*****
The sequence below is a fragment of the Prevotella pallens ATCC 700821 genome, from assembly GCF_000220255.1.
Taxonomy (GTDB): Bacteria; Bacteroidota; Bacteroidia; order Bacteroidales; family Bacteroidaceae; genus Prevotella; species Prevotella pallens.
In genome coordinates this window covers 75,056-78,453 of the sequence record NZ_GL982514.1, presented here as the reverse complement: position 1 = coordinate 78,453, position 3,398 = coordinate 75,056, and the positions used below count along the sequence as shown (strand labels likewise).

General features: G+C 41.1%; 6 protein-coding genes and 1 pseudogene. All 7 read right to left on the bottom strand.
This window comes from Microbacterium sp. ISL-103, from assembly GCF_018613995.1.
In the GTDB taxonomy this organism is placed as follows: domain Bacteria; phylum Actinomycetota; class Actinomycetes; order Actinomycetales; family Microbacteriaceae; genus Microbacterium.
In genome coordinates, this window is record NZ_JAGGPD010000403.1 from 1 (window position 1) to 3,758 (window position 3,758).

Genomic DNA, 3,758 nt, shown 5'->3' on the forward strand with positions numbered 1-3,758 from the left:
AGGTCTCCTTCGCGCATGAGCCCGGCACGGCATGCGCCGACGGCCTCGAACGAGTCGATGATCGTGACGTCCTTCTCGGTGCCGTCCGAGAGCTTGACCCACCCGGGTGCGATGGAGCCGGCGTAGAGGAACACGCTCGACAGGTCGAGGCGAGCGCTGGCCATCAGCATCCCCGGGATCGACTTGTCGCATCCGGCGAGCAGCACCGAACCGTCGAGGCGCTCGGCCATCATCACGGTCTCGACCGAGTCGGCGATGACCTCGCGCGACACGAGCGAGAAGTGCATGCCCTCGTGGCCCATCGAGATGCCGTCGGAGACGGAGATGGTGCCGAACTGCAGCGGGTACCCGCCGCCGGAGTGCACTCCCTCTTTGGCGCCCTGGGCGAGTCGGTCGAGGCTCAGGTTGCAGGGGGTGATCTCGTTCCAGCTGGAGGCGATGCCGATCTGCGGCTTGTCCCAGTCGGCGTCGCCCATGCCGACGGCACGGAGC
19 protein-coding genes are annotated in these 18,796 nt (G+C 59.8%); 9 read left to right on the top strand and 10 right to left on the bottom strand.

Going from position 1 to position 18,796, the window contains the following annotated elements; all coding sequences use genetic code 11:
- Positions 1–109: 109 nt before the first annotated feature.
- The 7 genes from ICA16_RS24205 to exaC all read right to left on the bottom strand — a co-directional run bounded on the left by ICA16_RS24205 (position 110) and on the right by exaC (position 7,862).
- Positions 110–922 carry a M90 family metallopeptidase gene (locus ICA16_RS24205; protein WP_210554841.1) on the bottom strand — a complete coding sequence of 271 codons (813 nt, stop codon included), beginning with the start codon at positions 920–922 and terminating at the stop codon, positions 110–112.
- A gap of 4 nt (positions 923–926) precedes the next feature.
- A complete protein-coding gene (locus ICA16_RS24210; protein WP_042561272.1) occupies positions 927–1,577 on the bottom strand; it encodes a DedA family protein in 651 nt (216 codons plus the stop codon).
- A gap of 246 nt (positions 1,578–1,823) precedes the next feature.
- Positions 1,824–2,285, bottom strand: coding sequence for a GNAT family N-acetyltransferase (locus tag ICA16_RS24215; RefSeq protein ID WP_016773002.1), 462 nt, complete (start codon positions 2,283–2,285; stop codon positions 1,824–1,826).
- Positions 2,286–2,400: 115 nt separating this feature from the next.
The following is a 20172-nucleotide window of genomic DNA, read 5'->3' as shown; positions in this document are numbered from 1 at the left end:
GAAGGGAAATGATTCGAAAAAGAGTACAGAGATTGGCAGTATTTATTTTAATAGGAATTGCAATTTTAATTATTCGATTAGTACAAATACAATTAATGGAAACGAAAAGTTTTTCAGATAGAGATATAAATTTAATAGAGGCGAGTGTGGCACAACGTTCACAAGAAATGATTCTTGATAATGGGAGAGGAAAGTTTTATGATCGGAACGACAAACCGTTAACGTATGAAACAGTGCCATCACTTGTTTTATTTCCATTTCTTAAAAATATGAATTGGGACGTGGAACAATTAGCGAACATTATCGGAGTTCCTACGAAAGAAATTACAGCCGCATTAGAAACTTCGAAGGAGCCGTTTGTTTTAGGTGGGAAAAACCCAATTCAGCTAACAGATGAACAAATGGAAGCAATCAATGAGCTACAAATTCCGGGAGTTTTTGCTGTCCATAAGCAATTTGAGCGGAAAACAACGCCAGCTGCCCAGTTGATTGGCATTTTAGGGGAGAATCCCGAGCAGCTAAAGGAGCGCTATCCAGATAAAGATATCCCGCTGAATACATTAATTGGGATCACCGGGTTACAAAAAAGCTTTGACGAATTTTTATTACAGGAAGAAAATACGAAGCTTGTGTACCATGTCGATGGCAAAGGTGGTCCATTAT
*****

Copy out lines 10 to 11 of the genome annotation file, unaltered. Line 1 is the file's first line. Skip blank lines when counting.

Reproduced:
19 protein-coding genes are annotated in these 18,796 nt (G+C 59.8%); 9 read left to right on the top strand and 10 right to left on the bottom strand.

Going from position 1 to position 18,796, the window contains the following annotated elements; all coding sequences use genetic code 11: